Chopin, Frederic François

1809-1849

He was the greatest genius of the piano who has ever lived, one of the most lovable, interesting and romantic figures in the history of music, and a great lyric composer, who was aptly called by Robert Schumann, "The boldest and proudest poetic spirit of the age." His life was brief, but full of incident and replete with energy and his service to the art of music cannot be too highly estimated. Chopin was a composer for the piano and for the piano alone, and his style is suited to no other instrument. In this he is unique. He was not only a great composer for the piano, but he made most important modifications in that instrument, and realized its possibilities as no one else ever did. He did for the piano what Paganini did for the violin and what Schubert did for song. He stands absolutely alone, and cannot be classified with any other composer.

His music is tinctured through and through with his personality. In it there is an echo of what he felt, loved and suffered. His compositions have been well-called his memoirs and his autobiography. No other poet, for Chopin was as much a poet as he was a musician, has like him embodied in art the romance of the land and the people of Poland, and no other has like him embodied in art the romance of his own life. James Huneker has written of him: "Never so long as the piano remains the piano will Chopin be forgotten. He is as Rubinstein, said, its soul."

Perhaps no musical genius ever lived over whom there has been so much controversy, and about whom so many erroneous statements have been made. " Since 1888," says one biographer, " Much has been written: of Chopin and much surmised." His biographers disagree as to dates and important incidents in the life of the; composer, and as Chopin wrote few letters and was most reticent even to those nearest and dearest to him, many events said to have transpired in his life cannot be verified. The date of his birth is, to begin with, a matter of dispute. Some authorities declare it took place in 1809, others are equally  positive it was 1810. The latter date is inscribed upon the composer's tombstone at Pere le Chaise cemetery in Paris, but Prof. Frederick Niecks, whose biography of Chopin is generally conceded to be the best and most authoritative, favors the year 1809 as being the year of the composer's birth. Authorities also differ as to the circumstances of his family, some saying that they were far from comfortable in his early youth and that Chopin was educated by a Polish prince who befriended him for many years, others that his parents were in easy circumstances and that his father gave him a good education, until he was well along in manhood, and supplied him quite liberally with money.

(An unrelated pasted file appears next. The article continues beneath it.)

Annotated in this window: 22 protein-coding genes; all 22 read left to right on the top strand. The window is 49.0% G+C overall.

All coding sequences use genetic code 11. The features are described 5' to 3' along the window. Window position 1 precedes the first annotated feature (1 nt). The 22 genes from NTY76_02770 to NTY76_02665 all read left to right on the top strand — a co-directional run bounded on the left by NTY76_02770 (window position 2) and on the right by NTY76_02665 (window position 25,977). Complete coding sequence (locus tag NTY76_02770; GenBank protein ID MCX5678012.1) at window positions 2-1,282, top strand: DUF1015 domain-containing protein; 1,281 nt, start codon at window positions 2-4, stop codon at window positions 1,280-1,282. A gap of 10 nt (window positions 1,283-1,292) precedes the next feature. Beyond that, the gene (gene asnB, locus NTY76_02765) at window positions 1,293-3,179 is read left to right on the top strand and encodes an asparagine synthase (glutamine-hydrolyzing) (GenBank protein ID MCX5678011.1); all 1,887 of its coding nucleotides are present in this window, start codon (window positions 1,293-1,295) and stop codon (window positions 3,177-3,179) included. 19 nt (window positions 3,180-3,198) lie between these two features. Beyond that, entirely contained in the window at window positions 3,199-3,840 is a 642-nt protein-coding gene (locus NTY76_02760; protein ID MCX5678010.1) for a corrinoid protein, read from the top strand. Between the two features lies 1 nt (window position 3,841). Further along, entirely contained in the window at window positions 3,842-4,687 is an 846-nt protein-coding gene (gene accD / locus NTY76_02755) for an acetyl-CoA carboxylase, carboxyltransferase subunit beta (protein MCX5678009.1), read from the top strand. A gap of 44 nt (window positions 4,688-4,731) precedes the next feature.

The most widely-discussed event in his life was his affair with George Sand and a literature has grown out of the controversies regarding their friendship and the woman's influence upon the career of the composer. Various constructions have been put upon their relations, but all the biographers agree as to the disastrous results of this friendship, the severing of which undoubtedly hastened Chopin's death, and very few regard Sand's participation in it as wholly blameless. Half a dozen versions have been given of the scenes which attended Chopin's death, and, to cap the climax of inaccuracies, a false date was placed upon his tombstone. The sadness of the composer's life and his melancholy disposition have been dwelt upon by every biographer, perhaps to an undue extent. That Chopin was of a melancholy nature and that he let his pensive outlook upon life color his music through and through, there is no doubt, for he was a Pole, and his countrymen even dance to music written in a minor key and take all their pleasures sadly. Besides, he was harassed all his life long by illhealth, and he took deeply to heart little troubles and ills and was bruised by trifling vexations and irritations that would not have affected a healthier person. He himself said that his life was an episode without a beginning and with a sad end. But he was not always melancholy and his music is not all sad. It is a mixture of gayety and sadness, for his days were not all gray days and when he was happy he was deliriously so.